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St. Paul Council Member Dai Thao facing criminal charges for helping woman cast ballot

St. Paul Council Member Dai Thao
MinnPost photo by Peter Callaghan
St. Paul Council Member Dai Thao

Dai Thao's troubles. Says Sarah Horner in the PiPress, “St. Paul City Council member Dai Thao faces criminal charges for allegedly taking an elderly woman to a polling place in November and helping her cast her ballot, authorities say. Thao, who was running for mayor of St. Paul at the time, was charged Tuesday with unlawfully marking a ballot, misconduct in or near polling places, and unlawful assistance of a voter, according to the criminal complaint filed against him in Ramsey County District Court. The first charge is a gross misdemeanor. The other two are petty misdemeanors.”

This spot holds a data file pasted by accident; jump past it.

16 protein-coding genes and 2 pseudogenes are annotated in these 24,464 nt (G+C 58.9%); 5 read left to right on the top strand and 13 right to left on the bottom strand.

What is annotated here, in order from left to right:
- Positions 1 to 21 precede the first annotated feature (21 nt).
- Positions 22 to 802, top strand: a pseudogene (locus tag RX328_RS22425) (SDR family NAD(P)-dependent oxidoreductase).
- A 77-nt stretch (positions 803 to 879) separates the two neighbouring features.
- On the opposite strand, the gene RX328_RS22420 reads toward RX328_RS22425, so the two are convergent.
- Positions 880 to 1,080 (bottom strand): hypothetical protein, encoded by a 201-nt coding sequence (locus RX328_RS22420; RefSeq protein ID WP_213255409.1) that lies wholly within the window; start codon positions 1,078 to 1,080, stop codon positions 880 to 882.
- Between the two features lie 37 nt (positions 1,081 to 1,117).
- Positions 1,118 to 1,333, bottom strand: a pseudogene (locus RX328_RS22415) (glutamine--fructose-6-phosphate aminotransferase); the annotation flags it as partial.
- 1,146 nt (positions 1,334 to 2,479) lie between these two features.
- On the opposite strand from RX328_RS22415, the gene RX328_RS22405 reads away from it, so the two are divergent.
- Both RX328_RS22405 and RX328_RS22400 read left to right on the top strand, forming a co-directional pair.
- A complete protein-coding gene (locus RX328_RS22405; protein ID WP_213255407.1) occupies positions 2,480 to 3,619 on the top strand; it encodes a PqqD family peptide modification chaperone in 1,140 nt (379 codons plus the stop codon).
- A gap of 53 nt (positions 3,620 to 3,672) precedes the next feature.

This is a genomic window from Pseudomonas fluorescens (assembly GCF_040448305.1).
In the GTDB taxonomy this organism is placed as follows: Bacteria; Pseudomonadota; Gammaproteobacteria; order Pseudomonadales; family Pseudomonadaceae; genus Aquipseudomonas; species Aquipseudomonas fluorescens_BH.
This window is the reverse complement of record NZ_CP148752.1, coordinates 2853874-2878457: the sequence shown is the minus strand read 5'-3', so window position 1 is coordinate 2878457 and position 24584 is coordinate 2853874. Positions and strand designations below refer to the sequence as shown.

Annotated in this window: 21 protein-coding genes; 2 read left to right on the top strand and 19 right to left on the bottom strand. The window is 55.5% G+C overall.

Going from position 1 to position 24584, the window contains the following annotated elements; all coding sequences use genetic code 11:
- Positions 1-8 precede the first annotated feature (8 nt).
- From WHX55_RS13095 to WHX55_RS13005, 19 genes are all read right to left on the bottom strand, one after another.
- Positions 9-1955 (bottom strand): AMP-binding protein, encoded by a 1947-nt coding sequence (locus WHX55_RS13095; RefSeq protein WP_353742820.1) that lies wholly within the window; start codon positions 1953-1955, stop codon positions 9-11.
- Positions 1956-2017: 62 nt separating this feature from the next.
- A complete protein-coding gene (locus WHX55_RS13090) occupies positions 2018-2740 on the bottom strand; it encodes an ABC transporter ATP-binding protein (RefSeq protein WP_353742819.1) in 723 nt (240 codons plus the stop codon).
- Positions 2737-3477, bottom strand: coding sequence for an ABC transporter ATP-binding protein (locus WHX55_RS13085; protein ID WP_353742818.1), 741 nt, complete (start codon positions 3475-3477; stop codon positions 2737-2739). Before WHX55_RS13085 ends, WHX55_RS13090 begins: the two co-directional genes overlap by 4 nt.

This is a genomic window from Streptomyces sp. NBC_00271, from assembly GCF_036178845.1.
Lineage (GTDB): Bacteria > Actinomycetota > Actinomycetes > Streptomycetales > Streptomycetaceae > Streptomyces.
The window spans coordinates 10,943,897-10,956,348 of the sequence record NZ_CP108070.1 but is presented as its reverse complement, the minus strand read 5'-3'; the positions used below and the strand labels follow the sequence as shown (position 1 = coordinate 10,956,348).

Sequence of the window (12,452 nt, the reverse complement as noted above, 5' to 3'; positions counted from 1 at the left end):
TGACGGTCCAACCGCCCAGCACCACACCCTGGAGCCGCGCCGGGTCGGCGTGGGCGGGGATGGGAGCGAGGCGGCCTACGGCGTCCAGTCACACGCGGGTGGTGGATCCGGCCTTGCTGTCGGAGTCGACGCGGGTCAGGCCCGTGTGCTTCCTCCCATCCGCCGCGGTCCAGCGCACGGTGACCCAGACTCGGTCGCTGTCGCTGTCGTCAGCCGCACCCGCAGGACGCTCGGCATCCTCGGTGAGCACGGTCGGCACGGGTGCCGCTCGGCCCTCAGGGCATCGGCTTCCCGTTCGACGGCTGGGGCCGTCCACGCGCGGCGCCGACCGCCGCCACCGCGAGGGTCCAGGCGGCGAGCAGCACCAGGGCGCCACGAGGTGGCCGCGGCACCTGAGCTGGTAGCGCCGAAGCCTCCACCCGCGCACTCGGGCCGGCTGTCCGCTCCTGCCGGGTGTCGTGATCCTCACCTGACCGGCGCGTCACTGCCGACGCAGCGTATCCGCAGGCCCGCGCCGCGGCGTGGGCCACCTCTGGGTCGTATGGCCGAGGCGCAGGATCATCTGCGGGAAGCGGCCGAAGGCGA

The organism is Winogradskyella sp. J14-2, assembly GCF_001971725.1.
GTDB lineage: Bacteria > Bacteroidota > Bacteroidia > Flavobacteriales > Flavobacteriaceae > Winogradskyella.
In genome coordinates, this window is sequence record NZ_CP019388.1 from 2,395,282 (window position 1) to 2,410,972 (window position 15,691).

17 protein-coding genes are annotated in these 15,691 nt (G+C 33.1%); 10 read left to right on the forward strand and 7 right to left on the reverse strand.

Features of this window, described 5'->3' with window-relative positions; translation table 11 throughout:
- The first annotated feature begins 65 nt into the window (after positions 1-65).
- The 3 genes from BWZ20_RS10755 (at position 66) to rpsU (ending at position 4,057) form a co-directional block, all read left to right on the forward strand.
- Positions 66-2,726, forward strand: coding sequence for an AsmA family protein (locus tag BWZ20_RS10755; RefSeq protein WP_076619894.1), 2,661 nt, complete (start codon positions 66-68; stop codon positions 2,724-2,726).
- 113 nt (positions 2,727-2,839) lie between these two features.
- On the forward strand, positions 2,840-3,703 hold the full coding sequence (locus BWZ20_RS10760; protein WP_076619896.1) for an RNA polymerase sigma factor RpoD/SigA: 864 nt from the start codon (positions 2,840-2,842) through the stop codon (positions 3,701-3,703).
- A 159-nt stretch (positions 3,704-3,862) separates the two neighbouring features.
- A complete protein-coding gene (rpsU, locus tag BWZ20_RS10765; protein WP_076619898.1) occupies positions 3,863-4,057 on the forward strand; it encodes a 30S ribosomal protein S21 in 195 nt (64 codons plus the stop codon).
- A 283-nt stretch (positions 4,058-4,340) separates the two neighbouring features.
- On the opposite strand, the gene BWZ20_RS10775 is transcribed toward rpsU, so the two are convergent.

Says Grace Pastoor of the Forum Service: “Nearly a year after the Bemidji, Minn., community discovered that Brandon Bjerknes had engaged in sexual conversations with his students, his victims and their families continue to suffer. One girl is currently in a state mental hospital due to multiple suicide attempts. At least two more have had to make trips to the emergency room after cutting themselves. Some have been bullied by other students. Some can’t trust boys or men. … The parents who spoke at the hearing described an ordeal that began even before Beltrami County law enforcement discovered that Bjerknes had spent three years posing as a teenager online, persuading more than 50 children to send him sexually explicit photos and text messages.”